The apartment sector has the highest months of inventory in Calgary. This has resulted in higher quarterly price declines in this sector, when compared to the detached and attached sectors. By the end of March, the apartment quarterly benchmark price declined by 1.46 per cent, against the previous quarter. This compares to the 0.4 per cent declines in the detached and attached sector over the same time frame.

“Market influence is always wide-ranging and everyone has different reasons for making a move,” said Lyall. “Consideration must be given to the amount of inventory that’s available for a similar property based on the specific features of that home. The amount of competition for a property is often what influences the price that buyers and sellers will agree on.”

When considering the inventory that is available in the City of Calgary, there are 878 units priced under $300,000, of which 99 per cent are either apartment or attached product. The majority of inventory falls in the range of $300,000 to $600,000, of which 56 per cent of the product is detached. Meanwhile, at the other end of the spectrum, there are 1,933 units in inventory at a price over $600,000, of which more than 72 per cent are detached homes.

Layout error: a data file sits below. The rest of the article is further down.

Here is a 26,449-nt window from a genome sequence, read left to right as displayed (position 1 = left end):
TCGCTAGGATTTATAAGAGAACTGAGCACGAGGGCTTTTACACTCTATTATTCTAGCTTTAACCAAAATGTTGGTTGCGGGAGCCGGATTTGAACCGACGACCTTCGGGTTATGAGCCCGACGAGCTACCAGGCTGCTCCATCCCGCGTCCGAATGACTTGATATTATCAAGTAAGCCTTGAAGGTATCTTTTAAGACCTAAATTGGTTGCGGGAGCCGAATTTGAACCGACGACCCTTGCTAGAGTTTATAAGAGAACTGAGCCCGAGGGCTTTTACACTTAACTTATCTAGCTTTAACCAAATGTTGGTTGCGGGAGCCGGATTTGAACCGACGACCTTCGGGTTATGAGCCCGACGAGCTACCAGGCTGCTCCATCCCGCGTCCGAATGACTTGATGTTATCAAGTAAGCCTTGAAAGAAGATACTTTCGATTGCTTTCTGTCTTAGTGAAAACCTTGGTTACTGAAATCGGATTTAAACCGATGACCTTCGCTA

“Concerns in the energy sector continue to persist, and employment figures are starting to support those concerns,” said Lurie. “In February, employment figures pointed towards job losses related to the energy sector. While monthly employment gains offset the losses, most of the gains were in the traditionally lower paying industries such as the personal services sector. If this trend continues, it may influence the composition of housing demand,” said Lurie.


WHAT:  Building Homes Of Hope with the Rotary Club West in partnership with Youth With A Mission (YWAM)

WHEN:  March 12-15, 2015



Joint Venture...


The family for whom we built a house.


Getting supplies ready.


Holding up the structure - that is me...


The house is finally built!


Happy Family Member!


Tazim Asaria
Tazim Asaria
#10, 6020 - 1A St SW Calgary AB T2H 0G3